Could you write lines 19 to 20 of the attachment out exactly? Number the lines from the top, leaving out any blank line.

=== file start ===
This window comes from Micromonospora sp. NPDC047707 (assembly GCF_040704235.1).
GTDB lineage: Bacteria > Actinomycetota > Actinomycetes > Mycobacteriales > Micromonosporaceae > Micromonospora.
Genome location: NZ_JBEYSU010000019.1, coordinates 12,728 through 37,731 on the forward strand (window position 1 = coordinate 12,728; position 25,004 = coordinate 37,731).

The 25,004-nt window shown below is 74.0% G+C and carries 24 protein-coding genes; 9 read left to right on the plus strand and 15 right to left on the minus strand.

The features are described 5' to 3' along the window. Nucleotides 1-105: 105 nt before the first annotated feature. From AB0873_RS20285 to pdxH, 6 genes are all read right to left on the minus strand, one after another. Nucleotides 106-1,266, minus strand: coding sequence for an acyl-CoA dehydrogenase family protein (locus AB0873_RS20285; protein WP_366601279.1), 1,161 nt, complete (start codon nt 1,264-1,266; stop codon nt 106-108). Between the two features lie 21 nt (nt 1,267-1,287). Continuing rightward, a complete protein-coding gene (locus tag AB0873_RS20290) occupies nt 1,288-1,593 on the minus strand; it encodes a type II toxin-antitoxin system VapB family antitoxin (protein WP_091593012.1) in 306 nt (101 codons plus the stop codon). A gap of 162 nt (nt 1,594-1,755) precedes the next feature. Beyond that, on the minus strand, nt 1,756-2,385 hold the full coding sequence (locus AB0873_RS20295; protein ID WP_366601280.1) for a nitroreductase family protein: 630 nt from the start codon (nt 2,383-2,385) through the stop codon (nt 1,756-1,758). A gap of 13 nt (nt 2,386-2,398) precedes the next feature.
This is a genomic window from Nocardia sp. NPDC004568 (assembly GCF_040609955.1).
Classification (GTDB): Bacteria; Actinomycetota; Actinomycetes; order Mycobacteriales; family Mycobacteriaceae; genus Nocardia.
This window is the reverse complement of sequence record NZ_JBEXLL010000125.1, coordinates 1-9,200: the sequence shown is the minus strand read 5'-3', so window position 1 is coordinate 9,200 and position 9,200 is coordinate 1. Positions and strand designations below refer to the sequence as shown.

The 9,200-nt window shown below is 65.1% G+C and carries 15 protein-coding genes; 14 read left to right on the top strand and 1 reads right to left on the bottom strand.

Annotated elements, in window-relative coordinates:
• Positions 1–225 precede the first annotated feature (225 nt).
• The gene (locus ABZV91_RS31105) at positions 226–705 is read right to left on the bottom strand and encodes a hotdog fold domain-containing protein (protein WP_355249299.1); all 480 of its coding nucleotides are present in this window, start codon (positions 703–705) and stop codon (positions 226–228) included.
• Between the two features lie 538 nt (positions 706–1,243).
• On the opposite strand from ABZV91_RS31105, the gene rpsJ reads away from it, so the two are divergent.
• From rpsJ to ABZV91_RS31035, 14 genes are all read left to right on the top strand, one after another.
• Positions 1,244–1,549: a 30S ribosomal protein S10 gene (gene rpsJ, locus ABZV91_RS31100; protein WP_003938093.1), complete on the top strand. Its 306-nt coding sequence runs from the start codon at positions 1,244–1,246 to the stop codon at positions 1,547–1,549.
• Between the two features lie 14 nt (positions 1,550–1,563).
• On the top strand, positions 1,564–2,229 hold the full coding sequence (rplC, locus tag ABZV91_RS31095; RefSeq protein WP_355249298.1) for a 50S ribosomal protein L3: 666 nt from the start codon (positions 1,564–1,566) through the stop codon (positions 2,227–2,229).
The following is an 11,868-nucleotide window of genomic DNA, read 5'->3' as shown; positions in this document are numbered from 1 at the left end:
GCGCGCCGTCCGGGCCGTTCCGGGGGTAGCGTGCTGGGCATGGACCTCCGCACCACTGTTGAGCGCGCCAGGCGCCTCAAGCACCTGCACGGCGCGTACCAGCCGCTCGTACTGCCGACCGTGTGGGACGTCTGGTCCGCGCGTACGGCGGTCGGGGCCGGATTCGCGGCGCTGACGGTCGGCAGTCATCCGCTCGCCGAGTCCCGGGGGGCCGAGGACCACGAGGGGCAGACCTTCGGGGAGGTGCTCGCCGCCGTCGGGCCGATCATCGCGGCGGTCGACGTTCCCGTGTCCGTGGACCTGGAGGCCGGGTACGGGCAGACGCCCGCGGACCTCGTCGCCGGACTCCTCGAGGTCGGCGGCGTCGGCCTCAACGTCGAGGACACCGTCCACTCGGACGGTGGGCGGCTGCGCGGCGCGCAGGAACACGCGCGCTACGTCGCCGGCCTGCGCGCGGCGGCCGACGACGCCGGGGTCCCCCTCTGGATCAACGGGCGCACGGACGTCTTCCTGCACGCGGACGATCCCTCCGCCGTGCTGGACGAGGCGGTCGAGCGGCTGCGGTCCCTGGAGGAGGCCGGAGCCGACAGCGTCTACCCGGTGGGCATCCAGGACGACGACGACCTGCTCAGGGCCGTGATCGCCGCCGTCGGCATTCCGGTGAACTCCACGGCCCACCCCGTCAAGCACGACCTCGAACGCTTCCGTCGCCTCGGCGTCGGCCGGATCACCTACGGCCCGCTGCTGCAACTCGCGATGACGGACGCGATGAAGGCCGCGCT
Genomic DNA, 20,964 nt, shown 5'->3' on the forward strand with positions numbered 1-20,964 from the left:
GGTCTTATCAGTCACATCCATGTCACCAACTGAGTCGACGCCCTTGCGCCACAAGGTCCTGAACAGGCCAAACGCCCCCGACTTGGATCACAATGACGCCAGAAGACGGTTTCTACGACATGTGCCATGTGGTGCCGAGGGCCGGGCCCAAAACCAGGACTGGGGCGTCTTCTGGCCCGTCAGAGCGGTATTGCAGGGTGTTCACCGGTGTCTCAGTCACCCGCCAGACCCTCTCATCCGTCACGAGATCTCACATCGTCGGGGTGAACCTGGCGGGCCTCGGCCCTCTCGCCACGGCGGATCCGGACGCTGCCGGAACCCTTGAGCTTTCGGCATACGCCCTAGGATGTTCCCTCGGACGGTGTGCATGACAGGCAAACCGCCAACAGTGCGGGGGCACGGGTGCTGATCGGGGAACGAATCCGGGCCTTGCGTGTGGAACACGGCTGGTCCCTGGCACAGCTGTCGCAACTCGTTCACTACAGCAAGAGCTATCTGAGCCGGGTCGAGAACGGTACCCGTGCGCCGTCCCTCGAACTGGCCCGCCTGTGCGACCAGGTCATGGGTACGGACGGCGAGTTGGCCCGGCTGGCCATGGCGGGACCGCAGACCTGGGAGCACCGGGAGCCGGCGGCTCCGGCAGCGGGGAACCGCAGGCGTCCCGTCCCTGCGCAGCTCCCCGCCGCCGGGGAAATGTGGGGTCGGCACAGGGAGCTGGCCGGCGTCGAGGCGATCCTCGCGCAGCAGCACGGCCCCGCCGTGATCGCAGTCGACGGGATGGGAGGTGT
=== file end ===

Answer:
The following is an 11,868-nucleotide window of genomic DNA, read 5'->3' as shown; positions in this document are numbered from 1 at the left end:
GCGCGCCGTCCGGGCCGTTCCGGGGGTAGCGTGCTGGGCATGGACCTCCGCACCACTGTTGAGCGCGCCAGGCGCCTCAAGCACCTGCACGGCGCGTACCAGCCGCTCGTACTGCCGACCGTGTGGGACGTCTGGTCCGCGCGTACGGCGGTCGGGGCCGGATTCGCGGCGCTGACGGTCGGCAGTCATCCGCTCGCCGAGTCCCGGGGGGCCGAGGACCACGAGGGGCAGACCTTCGGGGAGGTGCTCGCCGCCGTCGGGCCGATCATCGCGGCGGTCGACGTTCCCGTGTCCGTGGACCTGGAGGCCGGGTACGGGCAGACGCCCGCGGACCTCGTCGCCGGACTCCTCGAGGTCGGCGGCGTCGGCCTCAACGTCGAGGACACCGTCCACTCGGACGGTGGGCGGCTGCGCGGCGCGCAGGAACACGCGCGCTACGTCGCCGGCCTGCGCGCGGCGGCCGACGACGCCGGGGTCCCCCTCTGGATCAACGGGCGCACGGACGTCTTCCTGCACGCGGACGATCCCTCCGCCGTGCTGGACGAGGCGGTCGAGCGGCTGCGGTCCCTGGAGGAGGCCGGAGCCGACAGCGTCTACCCGGTGGGCATCCAGGACGACGACGACCTGCTCAGGGCCGTGATCGCCGCCGTCGGCATTCCGGTGAACTCCACGGCCCACCCCGTCAAGCACGACCTCGAACGCTTCCGTCGCCTCGGCGTCGGCCGGATCACCTACGGCCCGCTGCTGCAACTCGCGATGACGGACGCGATGAAGGCCGCGCT